• Other useful information provided includes the specific strand and strand unit (S.SU) to which the learning outcome relates. These are abbreviated and a full explanation of the abbreviation is given on the second tab.

Suggested Scoring System

While teachers can devise and use any system which they prefer, one option would be to try the following:

  • 4 = Question answered fully and correctly
  • 3 = Question answered fully but without full accuracy ie almost all correct
  • 2 = Has a majority of correct responses but a number of errors also
  • 1 = Some correct responses but a majority of errors
  • 0 = Not attempted or incorrect responses

Obviously, teachers will have to apply any scoring system in a flexible way; for example if there is a question that requires just one response and is therefore is either correct or incorrect, then only 0 or 4 will be awarded. Once the appropriate score has been entered for each question then the teacher will have:

  • a total attainment score for each child; the higher the score the more learning outcomes achieved.
  • the means to compare the attainment of various individuals and/or groups of children using these total attainment scores and identify those children with the lowest scores as needing further support.
  • the means to to identify the strengths and weaknesses of the class as a whole by comparing the total scores for the learning outcomes, while also being able to identify which learning outcome(s) would benefit from further teaching.

Downloading and using

The excel documents for each class level are available to download by clicking on the links below:

Operation Maths Jnr Infants Assessment Record BETA

Operation Maths Snr Infants Assessment Record BETA

Operation Maths 1 Assessment Record BETA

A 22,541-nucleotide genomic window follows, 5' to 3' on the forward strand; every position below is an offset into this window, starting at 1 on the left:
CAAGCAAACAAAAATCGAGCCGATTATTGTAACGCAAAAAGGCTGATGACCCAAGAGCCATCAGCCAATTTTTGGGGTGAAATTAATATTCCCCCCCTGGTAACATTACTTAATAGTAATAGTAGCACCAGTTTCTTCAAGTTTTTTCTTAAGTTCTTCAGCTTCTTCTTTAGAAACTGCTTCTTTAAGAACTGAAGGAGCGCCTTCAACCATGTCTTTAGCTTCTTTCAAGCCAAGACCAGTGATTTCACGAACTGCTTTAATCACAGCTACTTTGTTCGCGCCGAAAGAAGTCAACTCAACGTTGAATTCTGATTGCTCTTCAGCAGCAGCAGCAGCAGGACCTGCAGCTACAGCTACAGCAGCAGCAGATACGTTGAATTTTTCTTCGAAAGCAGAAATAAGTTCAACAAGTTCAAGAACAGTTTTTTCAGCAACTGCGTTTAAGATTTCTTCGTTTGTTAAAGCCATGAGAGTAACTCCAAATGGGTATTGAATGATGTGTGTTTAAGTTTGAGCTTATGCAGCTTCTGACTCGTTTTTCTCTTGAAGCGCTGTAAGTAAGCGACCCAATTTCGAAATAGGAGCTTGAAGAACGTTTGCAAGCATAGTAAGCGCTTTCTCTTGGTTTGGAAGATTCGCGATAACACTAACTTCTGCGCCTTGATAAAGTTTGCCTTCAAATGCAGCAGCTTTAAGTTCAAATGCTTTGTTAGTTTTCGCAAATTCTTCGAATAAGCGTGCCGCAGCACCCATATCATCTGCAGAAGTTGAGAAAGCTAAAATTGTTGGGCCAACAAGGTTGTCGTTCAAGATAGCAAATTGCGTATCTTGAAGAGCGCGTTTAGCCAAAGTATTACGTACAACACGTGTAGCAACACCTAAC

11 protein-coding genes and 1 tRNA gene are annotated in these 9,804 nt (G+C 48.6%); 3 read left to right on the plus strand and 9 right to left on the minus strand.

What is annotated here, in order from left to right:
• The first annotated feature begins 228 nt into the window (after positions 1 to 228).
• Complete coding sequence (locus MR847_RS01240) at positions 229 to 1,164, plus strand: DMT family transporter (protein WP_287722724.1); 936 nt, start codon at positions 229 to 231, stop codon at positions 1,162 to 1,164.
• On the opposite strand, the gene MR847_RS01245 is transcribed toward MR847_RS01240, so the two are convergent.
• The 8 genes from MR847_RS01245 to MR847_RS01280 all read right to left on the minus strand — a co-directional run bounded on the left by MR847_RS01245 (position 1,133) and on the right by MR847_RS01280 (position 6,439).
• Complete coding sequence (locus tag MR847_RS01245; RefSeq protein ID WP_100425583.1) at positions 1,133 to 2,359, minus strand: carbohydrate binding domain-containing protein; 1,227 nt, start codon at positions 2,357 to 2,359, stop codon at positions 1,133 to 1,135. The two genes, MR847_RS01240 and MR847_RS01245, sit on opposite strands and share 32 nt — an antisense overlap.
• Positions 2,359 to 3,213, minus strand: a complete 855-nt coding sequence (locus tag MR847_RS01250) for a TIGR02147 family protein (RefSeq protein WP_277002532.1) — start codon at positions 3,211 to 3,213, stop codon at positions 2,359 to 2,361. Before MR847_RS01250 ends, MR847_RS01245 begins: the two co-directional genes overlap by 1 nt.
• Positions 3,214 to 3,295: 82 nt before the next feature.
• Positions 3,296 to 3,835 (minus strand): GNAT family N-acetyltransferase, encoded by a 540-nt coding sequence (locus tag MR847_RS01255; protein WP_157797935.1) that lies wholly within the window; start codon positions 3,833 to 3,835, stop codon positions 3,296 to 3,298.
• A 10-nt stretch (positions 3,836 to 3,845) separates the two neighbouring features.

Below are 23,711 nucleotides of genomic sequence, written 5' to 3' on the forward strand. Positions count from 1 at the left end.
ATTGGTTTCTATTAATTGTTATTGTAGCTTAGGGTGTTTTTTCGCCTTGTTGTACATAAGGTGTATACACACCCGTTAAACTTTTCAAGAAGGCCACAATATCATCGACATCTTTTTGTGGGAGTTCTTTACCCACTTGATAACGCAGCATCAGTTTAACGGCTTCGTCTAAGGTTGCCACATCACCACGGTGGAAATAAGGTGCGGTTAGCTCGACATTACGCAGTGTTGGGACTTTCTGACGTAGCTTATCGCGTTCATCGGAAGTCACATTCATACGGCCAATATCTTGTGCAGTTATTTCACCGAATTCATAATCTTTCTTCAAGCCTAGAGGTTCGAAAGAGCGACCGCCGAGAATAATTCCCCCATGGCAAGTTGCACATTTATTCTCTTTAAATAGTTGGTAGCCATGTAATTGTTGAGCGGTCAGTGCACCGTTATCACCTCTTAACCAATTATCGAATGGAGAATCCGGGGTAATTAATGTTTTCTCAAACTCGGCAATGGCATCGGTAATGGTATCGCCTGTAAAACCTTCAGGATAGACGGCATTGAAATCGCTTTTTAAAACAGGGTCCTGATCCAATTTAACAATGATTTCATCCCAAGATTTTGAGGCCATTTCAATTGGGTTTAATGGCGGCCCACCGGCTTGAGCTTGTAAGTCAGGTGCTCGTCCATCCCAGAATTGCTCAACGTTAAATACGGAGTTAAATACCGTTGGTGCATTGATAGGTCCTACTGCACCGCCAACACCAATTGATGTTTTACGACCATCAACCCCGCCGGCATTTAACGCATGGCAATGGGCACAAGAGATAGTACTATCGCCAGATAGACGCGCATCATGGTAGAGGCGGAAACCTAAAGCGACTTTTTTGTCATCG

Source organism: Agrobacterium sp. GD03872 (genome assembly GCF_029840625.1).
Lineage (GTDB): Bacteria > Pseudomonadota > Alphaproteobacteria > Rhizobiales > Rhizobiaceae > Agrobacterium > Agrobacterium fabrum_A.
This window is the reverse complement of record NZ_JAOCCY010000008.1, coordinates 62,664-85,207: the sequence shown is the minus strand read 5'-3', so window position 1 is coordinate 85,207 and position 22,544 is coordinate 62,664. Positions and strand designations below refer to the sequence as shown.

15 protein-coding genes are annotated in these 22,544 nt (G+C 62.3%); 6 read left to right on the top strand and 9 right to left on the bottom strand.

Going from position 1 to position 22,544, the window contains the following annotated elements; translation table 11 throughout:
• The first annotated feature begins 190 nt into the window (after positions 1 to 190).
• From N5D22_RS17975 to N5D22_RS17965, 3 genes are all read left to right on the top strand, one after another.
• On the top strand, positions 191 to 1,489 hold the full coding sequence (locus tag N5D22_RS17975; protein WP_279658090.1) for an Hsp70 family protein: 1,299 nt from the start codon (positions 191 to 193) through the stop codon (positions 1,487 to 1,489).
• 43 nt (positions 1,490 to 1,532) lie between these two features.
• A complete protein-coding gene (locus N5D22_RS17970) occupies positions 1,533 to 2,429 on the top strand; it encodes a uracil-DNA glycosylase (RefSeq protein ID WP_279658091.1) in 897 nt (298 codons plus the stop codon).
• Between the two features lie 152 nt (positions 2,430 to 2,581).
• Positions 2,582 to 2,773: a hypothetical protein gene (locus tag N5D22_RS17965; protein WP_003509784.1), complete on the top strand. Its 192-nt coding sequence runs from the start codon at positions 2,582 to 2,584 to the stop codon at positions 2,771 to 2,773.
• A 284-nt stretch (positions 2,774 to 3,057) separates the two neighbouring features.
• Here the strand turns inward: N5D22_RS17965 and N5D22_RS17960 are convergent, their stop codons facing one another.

Operation Maths 2 Assessment Record BETA

You may notice that these are BETA versions only, (ie they are still works in progress), and currently they only include the learning outcomes covered on the end of October assessments on the pupils’ Assessment Booklets. This is because we would like some feedback on the usability of these documents, before incorporating the rest of the learning outcomes for all of the assessments from the Assessment Booklets.

Feedback can be left on this Edco Primary Maths facebook post or messaged to Edco Primary Maths.

Some questions you might consider answering:

  • Did you find the excel document(s) useful?
  • Did you find the scoring system useful?
  • What suggestions would you make to improve them?
  • When adding the learning outcomes for the end of December, February, April and June assessments, would they be better placed on separate tabs or directly below the end of October learning outcomes?

We welcome all feedback!
And it doesn’t have to be specific to these assessment records. Remember, that if you have any suggestions or any questions on Operation Maths, Number Facts or anything related to primary maths, please PM or contact Edco Primary Maths via Facebook and/or Twitter